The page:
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Can anyone explain how I can place a filter or block list of email accounts I do not wish to be able to communicate with my email server? For example, I do not want anyone to be able to send and or receive email from *@aol.com using my MTA. Is there a way in Postfix I can block all SMTP traffic (in/out) to any or all AOL email accounts?
For inbound email, add a check_sender_access to your smtpd_recipient_restrictions to create a blacklists for senders from domains or addresses you wish to block:
# WARNING - DO NOT PUT OKs IN HERE!! Creates Open Relay
aol\.com REJECT We don't allow mail from AOL
.aol\.com REJECT We don't allow mail from AOL
Chose the map type and syntax that suits you (hash, regexp, pcre, etc.)
For outbound email, you can create an AOL-specific transport that sends to error:
transport_maps = hash:/etc/postfix/transport
aol.com error:We do not allow sending to AOL
Now my question is when I create the file /etc/postfix/sender_checks, what do I need to do to make this a hash file? I don't think I need to postmap it, correct? I am still confused about the different types of files.
Postmap translates ASCII text files into a database format. This is required for hash, db, and dbm files, and any other file which is a "database" format. If you specify the files as regexp or pcre, you don't need to postmap, because the files are not database files, but are read directly.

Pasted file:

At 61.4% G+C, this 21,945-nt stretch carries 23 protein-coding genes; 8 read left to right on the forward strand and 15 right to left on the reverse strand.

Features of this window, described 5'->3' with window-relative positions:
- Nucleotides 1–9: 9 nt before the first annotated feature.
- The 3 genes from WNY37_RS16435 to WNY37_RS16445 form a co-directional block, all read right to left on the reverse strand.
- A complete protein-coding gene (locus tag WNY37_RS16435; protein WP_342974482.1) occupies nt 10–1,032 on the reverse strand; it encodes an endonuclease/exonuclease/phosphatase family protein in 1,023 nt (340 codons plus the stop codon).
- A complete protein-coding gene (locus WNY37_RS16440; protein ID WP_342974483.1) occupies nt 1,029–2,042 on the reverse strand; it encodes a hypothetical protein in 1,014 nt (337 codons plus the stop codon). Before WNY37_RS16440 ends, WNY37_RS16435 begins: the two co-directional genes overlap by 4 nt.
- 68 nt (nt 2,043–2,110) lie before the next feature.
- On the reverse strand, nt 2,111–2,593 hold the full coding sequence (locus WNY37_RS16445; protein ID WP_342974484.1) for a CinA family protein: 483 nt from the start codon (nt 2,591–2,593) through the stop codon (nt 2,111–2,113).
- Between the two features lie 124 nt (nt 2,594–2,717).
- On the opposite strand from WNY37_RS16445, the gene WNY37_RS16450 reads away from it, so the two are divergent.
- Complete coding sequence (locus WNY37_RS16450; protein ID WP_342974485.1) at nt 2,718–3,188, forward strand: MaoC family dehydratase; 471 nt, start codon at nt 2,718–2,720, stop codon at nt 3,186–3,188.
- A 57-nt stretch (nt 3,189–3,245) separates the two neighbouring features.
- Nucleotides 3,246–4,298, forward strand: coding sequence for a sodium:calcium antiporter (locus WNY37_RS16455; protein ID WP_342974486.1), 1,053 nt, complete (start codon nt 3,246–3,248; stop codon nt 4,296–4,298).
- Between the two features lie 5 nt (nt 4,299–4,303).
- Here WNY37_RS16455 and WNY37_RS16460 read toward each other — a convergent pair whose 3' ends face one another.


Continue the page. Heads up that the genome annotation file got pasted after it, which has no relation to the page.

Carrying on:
If you are unsure of a table type, do a man on the table type, as in:
OK - Thanks for clearing that up for me. I was not sure when to use Postmap and when it is not needed...
So if I have a file called foo and foo.db and in my main.cf it is being called as regexp or pcre - then I don't need foo.db, correct? Is there a benefit to using one of the mentioned above? Seems like regexp would be preferred so you don't have to postmap anything when you make a change, right?
Right, with pcre/regexp, you just use the text file - no .db file required or used.
The choice of file types you use depends on what you are trying to do, and concerns about performance. Pcre is faster than regexp, so use pcre if you have pcre built in. Use hash's for longer lists, since db lookups are faster than long pcre or regexp lists. If you only have a few entires, the table choice doesn't matter much. Pick one that suits your needs.